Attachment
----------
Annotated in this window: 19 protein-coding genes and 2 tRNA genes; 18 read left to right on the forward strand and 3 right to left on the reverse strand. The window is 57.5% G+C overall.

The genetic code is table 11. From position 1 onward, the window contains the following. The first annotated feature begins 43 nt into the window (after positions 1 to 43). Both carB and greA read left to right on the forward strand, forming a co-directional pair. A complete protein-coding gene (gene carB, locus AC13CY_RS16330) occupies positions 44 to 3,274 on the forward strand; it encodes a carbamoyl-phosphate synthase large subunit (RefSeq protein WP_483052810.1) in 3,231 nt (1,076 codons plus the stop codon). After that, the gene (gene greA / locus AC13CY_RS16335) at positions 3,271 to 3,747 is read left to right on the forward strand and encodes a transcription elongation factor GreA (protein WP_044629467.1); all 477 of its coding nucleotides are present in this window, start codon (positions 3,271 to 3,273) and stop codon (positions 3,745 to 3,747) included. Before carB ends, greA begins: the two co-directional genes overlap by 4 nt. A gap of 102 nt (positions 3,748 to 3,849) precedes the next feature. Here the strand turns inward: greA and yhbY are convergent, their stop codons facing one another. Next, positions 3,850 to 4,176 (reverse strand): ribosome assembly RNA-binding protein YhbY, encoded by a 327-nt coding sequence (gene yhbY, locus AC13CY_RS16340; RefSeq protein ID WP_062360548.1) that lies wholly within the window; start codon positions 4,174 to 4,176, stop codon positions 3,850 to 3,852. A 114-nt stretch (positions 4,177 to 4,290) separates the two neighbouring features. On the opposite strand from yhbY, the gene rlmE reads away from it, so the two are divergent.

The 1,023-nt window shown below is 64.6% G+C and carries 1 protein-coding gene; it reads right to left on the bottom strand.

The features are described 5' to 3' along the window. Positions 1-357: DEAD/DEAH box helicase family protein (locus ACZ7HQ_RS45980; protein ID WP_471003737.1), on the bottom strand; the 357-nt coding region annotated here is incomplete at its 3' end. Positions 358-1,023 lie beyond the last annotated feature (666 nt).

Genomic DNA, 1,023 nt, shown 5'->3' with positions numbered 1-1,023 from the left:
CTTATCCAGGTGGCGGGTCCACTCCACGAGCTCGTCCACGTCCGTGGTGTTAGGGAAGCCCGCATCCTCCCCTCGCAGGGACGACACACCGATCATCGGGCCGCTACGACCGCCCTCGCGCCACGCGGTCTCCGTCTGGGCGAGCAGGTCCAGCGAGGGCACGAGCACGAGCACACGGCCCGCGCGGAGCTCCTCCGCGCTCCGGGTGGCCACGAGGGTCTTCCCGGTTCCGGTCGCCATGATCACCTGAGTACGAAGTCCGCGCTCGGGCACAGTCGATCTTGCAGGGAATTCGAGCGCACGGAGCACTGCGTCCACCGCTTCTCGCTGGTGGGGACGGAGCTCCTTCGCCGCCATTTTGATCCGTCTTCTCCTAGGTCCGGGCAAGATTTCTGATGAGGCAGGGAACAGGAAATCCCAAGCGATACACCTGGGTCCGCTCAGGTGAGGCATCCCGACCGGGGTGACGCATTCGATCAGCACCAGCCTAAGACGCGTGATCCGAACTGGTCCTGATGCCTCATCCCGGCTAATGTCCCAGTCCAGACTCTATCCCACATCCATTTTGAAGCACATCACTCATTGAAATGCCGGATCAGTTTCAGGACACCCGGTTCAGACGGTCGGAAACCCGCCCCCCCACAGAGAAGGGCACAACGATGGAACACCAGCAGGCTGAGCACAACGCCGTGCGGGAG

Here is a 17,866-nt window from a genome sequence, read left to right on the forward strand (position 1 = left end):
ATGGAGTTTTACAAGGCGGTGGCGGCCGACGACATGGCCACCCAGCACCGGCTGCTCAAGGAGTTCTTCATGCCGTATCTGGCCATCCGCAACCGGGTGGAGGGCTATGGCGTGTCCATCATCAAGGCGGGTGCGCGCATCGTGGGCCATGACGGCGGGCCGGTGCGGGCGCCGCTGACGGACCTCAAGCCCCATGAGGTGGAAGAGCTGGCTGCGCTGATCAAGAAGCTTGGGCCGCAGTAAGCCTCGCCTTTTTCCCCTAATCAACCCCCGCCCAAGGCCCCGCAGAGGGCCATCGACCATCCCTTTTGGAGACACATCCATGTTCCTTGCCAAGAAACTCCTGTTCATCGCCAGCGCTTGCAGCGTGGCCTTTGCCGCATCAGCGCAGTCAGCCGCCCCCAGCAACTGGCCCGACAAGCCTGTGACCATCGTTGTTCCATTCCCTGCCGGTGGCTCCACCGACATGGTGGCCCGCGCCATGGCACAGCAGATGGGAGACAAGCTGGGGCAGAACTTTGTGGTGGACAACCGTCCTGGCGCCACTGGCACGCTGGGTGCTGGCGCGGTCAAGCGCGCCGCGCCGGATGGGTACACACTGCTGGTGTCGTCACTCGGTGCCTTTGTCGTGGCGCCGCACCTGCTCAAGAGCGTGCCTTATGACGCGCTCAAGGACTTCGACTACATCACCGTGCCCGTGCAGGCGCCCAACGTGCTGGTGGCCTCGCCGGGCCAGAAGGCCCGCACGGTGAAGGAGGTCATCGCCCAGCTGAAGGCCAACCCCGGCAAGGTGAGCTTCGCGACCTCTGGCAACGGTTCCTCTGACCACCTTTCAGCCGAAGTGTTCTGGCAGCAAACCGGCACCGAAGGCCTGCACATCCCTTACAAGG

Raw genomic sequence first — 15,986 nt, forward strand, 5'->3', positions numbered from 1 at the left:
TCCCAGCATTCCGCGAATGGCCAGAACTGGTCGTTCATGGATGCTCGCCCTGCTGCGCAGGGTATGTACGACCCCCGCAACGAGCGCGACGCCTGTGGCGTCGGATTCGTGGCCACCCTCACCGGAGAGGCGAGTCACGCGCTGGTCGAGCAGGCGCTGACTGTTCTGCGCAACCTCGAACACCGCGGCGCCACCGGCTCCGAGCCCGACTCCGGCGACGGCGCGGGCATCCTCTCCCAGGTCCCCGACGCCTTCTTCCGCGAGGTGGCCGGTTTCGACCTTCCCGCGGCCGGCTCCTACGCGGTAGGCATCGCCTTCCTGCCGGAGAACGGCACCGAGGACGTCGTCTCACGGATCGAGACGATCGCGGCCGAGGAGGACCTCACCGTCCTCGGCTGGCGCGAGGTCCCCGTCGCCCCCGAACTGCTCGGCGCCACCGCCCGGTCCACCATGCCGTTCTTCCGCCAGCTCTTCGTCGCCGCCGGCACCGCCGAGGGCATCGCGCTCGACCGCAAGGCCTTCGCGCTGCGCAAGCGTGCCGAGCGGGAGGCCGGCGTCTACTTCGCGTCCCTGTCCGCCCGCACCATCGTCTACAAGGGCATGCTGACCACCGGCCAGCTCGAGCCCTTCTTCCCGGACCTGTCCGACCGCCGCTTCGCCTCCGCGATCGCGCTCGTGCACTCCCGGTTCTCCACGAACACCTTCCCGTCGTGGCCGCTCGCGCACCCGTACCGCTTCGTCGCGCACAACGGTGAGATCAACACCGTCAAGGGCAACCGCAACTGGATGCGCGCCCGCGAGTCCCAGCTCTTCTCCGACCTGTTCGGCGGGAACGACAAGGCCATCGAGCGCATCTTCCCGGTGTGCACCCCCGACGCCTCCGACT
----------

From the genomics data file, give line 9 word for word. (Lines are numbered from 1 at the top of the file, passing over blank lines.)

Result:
Raw genomic sequence first — 15,986 nt, forward strand, 5'->3', positions numbered from 1 at the left: